Business rates … a tax on the sustainability of towns and cities?

The purpose of a tax is first and foremost to raise revenue.  A second purpose can be to influence behaviour by taxing goods or services that society wants people to use less.  A third purpose is where the tax is used to pay for the costs the consumption of the goods or services impose on society.  An example is the tax levied on alcohol, where there is both a health impact and costs imposed on society through increased road deaths, violence, family break-up, and costs on the National Health Service.  Business rates are, however, an exception.  They disadvantage a social good – local shops, in favour of a form of retail with significant environmental impact and negligible social benefit – internet retail.

Local shops bring many benefits, not just in supplying a range of goods, but by providing the basis of a local community around which other activities and friendships can form. Local shops also provide the destinations that encouraging walking and cycling.  Internet retail on the other hand brings substantial environmental and social costs. Operating from out of town distribution centres, it is totally dependent on vehicle use, and supports very little by way of community.   The business rates regime charges out of town warehouses at a fraction of town centre or neighbourhood shops, enabling internet retailers to undercut traditional place-based shops and drive them out of business.  The British Retail Consortium has warned that business rates could lead to closure of 80,000 shops by 2017 .  It would be a devastating blow to our towns and cities.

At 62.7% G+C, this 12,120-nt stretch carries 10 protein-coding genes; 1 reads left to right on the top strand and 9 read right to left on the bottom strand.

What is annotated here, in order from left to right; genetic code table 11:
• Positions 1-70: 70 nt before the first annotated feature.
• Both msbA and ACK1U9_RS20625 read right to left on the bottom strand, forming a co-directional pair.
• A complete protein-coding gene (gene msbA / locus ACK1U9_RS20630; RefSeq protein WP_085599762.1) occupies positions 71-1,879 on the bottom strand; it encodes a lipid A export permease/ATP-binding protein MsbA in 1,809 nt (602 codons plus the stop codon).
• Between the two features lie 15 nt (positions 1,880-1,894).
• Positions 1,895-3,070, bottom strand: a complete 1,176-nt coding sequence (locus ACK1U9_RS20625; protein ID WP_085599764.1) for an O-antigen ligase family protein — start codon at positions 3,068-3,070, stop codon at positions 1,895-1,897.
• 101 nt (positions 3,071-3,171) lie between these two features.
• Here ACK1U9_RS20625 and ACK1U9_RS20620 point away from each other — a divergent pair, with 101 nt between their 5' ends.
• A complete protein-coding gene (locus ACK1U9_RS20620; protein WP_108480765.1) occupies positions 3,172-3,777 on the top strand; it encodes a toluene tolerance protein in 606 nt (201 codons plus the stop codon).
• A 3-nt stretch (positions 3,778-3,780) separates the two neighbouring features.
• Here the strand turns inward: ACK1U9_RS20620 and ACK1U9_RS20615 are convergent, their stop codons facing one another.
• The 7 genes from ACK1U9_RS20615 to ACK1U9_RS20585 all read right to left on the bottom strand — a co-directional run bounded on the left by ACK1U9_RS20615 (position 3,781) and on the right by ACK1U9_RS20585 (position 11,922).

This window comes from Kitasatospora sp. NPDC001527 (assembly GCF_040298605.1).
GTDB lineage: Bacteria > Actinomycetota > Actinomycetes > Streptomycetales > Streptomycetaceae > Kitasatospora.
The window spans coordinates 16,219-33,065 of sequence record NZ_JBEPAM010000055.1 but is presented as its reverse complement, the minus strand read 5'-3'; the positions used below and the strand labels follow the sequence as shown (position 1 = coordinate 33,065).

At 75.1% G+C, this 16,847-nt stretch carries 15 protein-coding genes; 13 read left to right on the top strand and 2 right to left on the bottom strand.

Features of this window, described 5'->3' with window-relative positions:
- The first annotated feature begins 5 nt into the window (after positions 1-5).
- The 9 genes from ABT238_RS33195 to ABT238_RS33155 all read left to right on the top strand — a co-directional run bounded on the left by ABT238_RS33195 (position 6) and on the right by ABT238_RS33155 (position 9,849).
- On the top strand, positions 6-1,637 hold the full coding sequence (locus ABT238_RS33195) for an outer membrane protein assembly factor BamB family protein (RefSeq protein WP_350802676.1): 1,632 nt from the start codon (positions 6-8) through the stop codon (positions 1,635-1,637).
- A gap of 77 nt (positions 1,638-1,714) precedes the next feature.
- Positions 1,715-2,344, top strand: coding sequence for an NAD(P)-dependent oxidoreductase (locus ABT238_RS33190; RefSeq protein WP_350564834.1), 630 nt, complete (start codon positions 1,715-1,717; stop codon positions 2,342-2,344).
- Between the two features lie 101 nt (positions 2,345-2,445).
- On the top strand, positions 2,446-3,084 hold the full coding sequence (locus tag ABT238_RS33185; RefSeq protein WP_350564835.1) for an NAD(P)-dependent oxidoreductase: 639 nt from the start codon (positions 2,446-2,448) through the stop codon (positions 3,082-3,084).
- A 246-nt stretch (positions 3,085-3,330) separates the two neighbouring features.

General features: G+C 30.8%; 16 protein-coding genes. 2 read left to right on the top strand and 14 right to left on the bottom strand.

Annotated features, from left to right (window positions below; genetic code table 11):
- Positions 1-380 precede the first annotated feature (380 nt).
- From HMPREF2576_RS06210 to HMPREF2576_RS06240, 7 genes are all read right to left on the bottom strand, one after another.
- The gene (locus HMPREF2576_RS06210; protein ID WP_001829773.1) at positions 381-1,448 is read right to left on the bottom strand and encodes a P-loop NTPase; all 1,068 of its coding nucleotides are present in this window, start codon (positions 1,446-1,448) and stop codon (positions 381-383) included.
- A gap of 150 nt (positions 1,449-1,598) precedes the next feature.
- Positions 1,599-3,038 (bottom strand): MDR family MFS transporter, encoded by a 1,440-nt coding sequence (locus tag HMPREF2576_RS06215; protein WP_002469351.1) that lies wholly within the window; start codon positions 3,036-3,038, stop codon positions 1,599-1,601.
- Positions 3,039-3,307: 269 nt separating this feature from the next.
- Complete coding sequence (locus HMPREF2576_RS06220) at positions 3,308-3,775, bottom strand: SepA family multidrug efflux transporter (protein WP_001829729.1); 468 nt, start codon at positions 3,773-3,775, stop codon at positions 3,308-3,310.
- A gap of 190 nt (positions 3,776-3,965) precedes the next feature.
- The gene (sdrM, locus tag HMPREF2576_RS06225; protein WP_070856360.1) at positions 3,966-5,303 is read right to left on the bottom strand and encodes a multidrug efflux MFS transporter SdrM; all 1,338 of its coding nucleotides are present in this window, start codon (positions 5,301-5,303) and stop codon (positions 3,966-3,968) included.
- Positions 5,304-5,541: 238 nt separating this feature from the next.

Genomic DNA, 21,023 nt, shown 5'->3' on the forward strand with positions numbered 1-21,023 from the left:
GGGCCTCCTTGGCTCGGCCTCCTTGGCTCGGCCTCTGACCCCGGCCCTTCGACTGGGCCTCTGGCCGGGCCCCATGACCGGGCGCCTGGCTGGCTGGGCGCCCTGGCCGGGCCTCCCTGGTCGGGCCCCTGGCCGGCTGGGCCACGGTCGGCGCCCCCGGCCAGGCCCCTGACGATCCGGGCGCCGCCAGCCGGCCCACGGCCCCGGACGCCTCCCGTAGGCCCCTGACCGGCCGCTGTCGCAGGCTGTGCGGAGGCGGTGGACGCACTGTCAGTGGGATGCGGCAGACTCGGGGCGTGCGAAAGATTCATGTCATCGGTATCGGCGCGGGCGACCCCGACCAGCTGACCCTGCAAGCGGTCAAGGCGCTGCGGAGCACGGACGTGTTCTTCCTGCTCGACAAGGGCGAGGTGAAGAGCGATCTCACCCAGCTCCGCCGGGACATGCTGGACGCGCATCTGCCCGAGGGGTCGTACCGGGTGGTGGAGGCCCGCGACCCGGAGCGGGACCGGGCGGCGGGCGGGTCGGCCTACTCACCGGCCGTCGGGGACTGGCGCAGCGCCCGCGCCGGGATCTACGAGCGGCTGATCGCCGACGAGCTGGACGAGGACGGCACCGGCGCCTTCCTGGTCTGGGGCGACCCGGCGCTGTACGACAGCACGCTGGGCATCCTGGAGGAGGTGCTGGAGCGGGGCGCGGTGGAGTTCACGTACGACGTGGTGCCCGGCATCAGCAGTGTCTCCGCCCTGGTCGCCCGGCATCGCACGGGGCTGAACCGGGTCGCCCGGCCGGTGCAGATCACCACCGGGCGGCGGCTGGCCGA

Some of the large internet retailers have been able to avoid paying corporation tax.  Amazon for example paid just £4.2 million in 2013 against UK sales of £4.3 billion. 

The situation is made worse by the fact that road transport costs do not reflect the full social and environmental costs imposed on society.   

There is a strong case for reforming the Business Rates system to stop the environmental, economic and social damage to towns and villages.

There is even a case for questioning whether it would simply be better to scrap the tax altogether and raise the funds through a cost and price neutral increase in VAT.  Business rates bring in just over £20 billion to the UK Treasury each year, compared with over £100 billion raised through VAT.   Dispensing with business rates would also save money in the bureaucracy and costs involved in operating the system.   

The Business rate system has not kept pace with the changes in technology and trading patterns.  It has failed to reflect the growing understanding of environmental, social and health impact from the decline of traditional town and neighbourhood centres.

As it stands the Business Rate system is a tax on the sustainability of local communities.  It is in urgent need of reform.  

First published in Urban Update 19th June 2015